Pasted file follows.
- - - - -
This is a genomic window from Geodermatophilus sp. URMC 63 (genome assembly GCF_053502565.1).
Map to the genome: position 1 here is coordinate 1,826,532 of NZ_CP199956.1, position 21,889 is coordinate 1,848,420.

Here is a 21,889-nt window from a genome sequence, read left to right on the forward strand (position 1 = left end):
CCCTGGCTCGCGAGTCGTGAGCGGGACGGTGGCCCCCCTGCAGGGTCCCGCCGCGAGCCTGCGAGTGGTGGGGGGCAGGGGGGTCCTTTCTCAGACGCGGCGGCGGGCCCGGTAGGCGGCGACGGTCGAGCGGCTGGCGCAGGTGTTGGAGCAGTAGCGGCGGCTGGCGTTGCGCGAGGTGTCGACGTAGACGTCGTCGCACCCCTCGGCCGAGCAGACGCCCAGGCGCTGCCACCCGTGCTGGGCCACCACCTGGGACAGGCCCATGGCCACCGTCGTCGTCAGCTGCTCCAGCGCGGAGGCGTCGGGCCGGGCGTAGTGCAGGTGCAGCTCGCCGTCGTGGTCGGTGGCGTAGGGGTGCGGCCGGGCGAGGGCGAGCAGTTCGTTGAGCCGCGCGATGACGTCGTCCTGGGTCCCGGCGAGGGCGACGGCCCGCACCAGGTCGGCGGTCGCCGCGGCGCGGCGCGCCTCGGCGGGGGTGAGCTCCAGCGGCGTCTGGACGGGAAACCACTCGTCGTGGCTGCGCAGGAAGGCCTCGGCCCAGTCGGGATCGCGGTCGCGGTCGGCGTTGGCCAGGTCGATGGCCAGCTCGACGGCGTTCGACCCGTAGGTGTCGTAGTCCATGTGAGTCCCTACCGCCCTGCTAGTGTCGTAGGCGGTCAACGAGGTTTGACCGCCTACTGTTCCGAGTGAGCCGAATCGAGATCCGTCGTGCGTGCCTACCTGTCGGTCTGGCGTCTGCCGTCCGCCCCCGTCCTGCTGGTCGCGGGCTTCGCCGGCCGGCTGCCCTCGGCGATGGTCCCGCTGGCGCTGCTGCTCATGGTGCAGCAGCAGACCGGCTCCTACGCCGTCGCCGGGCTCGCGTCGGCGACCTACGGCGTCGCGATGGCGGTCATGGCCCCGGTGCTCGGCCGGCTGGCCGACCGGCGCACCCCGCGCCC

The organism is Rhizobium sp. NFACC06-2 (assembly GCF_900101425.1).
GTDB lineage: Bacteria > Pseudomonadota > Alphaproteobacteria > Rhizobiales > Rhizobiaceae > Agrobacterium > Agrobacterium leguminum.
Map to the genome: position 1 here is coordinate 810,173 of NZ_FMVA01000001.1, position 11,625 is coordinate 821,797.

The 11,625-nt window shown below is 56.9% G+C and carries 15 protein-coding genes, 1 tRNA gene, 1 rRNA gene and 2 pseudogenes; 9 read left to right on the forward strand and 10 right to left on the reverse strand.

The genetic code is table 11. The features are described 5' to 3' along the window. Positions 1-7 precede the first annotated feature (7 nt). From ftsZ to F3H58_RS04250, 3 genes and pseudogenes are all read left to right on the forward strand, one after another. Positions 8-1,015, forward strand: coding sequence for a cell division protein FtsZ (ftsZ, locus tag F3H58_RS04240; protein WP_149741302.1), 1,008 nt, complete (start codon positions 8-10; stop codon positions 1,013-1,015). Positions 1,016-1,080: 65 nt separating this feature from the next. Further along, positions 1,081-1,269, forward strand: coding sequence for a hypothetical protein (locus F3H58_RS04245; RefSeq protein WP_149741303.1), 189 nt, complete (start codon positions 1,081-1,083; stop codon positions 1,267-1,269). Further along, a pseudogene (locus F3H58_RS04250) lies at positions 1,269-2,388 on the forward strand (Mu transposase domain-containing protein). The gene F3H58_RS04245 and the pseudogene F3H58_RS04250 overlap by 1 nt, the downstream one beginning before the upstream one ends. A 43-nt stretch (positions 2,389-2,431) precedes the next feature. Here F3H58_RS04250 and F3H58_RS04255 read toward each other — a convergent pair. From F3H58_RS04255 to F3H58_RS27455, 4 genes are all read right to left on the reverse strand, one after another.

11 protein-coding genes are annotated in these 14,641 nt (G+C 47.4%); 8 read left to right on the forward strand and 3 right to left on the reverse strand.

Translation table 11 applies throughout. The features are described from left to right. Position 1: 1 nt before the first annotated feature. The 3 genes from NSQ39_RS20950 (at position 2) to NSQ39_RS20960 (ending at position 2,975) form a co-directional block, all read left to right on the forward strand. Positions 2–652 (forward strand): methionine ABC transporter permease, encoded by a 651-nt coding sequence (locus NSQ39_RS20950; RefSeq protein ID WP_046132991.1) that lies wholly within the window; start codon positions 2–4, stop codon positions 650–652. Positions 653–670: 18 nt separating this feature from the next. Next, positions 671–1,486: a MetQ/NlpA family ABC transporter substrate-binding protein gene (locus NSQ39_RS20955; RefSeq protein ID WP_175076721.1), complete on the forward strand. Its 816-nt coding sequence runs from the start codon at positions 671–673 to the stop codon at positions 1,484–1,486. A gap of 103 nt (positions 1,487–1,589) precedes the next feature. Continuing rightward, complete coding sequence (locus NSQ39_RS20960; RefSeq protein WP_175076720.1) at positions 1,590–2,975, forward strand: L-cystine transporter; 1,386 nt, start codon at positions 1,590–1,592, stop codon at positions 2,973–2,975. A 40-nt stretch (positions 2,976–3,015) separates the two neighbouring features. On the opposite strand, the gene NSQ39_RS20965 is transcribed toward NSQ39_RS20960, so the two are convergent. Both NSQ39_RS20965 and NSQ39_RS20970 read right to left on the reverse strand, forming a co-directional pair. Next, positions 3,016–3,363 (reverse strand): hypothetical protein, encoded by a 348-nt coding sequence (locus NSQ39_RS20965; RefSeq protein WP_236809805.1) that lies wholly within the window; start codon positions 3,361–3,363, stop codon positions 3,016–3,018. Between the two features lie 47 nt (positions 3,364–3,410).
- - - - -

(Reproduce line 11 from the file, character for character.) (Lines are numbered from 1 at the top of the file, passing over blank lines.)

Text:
Translation table 11 applies throughout. The features are described from left to right. Position 1: 1 nt before the first annotated feature. The 3 genes from NSQ39_RS20950 (at position 2) to NSQ39_RS20960 (ending at position 2,975) form a co-directional block, all read left to right on the forward strand. Positions 2–652 (forward strand): methionine ABC transporter permease, encoded by a 651-nt coding sequence (locus NSQ39_RS20950; RefSeq protein ID WP_046132991.1) that lies wholly within the window; start codon positions 2–4, stop codon positions 650–652. Positions 653–670: 18 nt separating this feature from the next. Next, positions 671–1,486: a MetQ/NlpA family ABC transporter substrate-binding protein gene (locus NSQ39_RS20955; RefSeq protein ID WP_175076721.1), complete on the forward strand. Its 816-nt coding sequence runs from the start codon at positions 671–673 to the stop codon at positions 1,484–1,486. A gap of 103 nt (positions 1,487–1,589) precedes the next feature. Continuing rightward, complete coding sequence (locus NSQ39_RS20960; RefSeq protein WP_175076720.1) at positions 1,590–2,975, forward strand: L-cystine transporter; 1,386 nt, start codon at positions 1,590–1,592, stop codon at positions 2,973–2,975. A 40-nt stretch (positions 2,976–3,015) separates the two neighbouring features. On the opposite strand, the gene NSQ39_RS20965 is transcribed toward NSQ39_RS20960, so the two are convergent. Both NSQ39_RS20965 and NSQ39_RS20970 read right to left on the reverse strand, forming a co-directional pair. Next, positions 3,016–3,363 (reverse strand): hypothetical protein, encoded by a 348-nt coding sequence (locus NSQ39_RS20965; RefSeq protein WP_236809805.1) that lies wholly within the window; start codon positions 3,361–3,363, stop codon positions 3,016–3,018. Between the two features lie 47 nt (positions 3,364–3,410).